Like background screens, post-hire criminal monitoring programs need to be flexible to adjust to the needs of each client’s risk profile, company policies, operating jurisdictions, and regulatory environment. The foundation for effective continuous monitoring programs is a customizable set of tools, data assets, and internal policies that empower the employer to reduce risk, improve employee engagement, and build a culture of trust and safety.
Appriss believes the gold standard in post-hire criminal monitoring implementations is the combination of nationwide real-time incarceration data, a timely national criminal file, and county court records. CRAs who use all three of these data assets in tandem can offer the most comprehensive and effective post-hire solutions to their clients.
But while multiple sources of court records and national criminal data exist, only Appriss has the real-time incarceration data needed for a comprehensive monitoring solution. Appriss currently receives real-time incarceration data from more than 3,000 jails and DOCs across the U.S. This data differs from publicly posted incarceration data because it contains over 300 data fields about the arrest, as well as personally identifiable information (PII) including the person’s social security number, address, and full date of birth.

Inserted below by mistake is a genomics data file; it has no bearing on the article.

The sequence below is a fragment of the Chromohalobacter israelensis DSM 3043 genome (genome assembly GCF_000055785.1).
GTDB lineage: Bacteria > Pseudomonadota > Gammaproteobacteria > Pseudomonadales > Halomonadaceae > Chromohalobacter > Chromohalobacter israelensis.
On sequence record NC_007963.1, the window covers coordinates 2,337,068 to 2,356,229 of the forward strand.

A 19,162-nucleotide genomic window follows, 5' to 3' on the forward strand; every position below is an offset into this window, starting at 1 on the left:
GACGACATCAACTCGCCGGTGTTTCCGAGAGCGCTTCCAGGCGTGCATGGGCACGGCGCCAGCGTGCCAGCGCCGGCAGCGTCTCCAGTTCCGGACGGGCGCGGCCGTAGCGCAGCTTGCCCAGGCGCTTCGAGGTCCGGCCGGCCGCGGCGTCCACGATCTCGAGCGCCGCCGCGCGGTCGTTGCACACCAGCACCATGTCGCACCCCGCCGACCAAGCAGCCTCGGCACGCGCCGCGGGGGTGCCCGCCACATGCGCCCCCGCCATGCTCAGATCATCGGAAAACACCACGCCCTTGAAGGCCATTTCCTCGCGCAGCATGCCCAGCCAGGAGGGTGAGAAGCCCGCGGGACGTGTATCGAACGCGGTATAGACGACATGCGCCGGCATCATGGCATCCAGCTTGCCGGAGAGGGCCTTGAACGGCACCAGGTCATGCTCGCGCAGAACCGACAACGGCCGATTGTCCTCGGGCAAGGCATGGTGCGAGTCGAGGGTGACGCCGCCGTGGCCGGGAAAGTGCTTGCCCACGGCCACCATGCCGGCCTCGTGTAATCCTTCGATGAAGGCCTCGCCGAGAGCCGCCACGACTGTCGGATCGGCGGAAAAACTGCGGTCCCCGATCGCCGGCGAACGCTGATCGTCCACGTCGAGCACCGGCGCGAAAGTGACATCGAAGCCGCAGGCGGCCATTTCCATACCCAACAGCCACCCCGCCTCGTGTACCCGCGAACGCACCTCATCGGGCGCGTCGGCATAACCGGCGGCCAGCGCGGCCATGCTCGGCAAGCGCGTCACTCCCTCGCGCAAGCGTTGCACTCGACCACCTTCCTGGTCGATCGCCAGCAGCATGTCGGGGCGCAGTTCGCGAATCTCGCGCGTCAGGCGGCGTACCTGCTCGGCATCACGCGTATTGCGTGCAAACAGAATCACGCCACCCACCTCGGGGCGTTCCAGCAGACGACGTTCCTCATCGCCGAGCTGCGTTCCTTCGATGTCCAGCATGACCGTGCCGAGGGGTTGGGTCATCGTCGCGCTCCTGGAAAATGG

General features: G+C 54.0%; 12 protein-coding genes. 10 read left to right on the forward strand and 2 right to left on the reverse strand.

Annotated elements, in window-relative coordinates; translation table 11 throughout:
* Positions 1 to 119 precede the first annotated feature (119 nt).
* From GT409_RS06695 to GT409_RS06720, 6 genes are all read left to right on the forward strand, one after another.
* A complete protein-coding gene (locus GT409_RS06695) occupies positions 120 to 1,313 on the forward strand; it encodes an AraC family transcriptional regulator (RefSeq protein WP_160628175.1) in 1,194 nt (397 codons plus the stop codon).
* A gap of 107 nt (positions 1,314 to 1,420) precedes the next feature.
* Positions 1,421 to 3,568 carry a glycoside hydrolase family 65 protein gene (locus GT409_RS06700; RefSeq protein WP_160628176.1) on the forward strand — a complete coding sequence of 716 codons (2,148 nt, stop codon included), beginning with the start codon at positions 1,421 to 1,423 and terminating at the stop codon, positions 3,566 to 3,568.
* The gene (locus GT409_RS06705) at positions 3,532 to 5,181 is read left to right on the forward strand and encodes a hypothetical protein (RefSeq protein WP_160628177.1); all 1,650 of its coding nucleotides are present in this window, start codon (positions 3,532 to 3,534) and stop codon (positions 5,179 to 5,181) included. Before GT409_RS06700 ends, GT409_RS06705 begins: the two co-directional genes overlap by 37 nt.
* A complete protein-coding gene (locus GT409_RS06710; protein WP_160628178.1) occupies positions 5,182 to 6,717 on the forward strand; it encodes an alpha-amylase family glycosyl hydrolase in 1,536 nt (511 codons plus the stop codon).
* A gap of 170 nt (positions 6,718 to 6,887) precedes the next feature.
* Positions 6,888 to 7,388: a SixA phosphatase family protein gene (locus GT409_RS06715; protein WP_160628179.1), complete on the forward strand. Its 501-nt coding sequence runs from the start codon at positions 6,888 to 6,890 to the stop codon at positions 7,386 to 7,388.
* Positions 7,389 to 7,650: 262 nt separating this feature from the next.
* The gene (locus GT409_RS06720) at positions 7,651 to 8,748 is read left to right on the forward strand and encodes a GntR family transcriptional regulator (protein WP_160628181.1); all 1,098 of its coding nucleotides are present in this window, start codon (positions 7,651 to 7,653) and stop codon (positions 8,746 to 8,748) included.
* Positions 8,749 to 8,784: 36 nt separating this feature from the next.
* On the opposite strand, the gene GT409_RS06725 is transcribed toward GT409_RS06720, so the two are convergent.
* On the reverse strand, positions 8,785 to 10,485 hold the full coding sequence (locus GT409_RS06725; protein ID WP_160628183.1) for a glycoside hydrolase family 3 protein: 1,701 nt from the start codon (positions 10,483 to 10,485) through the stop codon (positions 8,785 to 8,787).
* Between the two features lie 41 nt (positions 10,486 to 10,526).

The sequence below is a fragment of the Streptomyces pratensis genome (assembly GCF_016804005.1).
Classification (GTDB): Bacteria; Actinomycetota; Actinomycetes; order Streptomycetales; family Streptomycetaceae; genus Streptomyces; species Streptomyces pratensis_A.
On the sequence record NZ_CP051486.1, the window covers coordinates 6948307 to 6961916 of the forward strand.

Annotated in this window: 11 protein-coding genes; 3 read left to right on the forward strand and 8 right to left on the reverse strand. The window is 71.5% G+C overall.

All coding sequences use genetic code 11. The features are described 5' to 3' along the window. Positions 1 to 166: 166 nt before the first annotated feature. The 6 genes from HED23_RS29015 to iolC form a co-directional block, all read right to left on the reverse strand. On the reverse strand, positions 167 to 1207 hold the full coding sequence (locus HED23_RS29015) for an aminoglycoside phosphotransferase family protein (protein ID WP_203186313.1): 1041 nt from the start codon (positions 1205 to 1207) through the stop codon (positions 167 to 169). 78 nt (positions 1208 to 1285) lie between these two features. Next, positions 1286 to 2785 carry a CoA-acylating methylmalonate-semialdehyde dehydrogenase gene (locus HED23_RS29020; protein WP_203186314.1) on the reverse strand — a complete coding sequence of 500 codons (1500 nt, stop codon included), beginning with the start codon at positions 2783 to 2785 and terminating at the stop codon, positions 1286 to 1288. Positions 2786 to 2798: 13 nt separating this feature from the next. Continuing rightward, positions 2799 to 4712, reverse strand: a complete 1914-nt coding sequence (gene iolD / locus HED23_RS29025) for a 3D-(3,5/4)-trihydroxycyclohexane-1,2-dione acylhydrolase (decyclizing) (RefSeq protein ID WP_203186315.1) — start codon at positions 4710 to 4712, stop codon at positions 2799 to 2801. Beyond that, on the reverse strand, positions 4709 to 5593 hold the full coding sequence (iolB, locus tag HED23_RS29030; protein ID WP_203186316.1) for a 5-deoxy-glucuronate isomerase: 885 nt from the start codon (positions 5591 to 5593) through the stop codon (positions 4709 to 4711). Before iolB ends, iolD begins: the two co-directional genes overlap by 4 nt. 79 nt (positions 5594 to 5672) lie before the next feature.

Incarceration data with these identifiers is central to achieving the broader possibilities of monitoring: helping organizations improve safety, second chance hiring initiatives, employee engagement, and trust.
A comprehensive monitoring solution can improve retention, engagement, and inclusion
The value of a post-hire monitoring program differs from that of pre-hire background check programs.
The vast majority of human resource organizations perform background checks to protect employees and customers, according to PBSA’s latest annual survey. But a mindset of “keeping threats out” limits the value and potential use cases for post-hire monitoring. Employers and organizations can use criminal monitoring to:
- Confidently implement fair-chance hiring initiatives, reducing pre-hire thresholds with the knowledge that new criminal activity will be reported
- Improve employee assistance programs, providing quicker counseling and support when an employee is going through a period of high stress, financial hardship, addiction, or other challenging time.
- Build trust with customers by ensuring that employees arrested for serious crimes won’t interact with vulnerable populations until further investigation is completed.
Public safety is a core benefit of criminal monitoring, but it is not the only benefit. Limiting monitoring solutions to court records greatly limit the promise and potential of post-hire monitoring. Incarceration alerts allow employers to implement a broader range of policies that put employees first, build greater brand trust, and tap into new talent pools.
Many organizations need the earliest possible risk indicators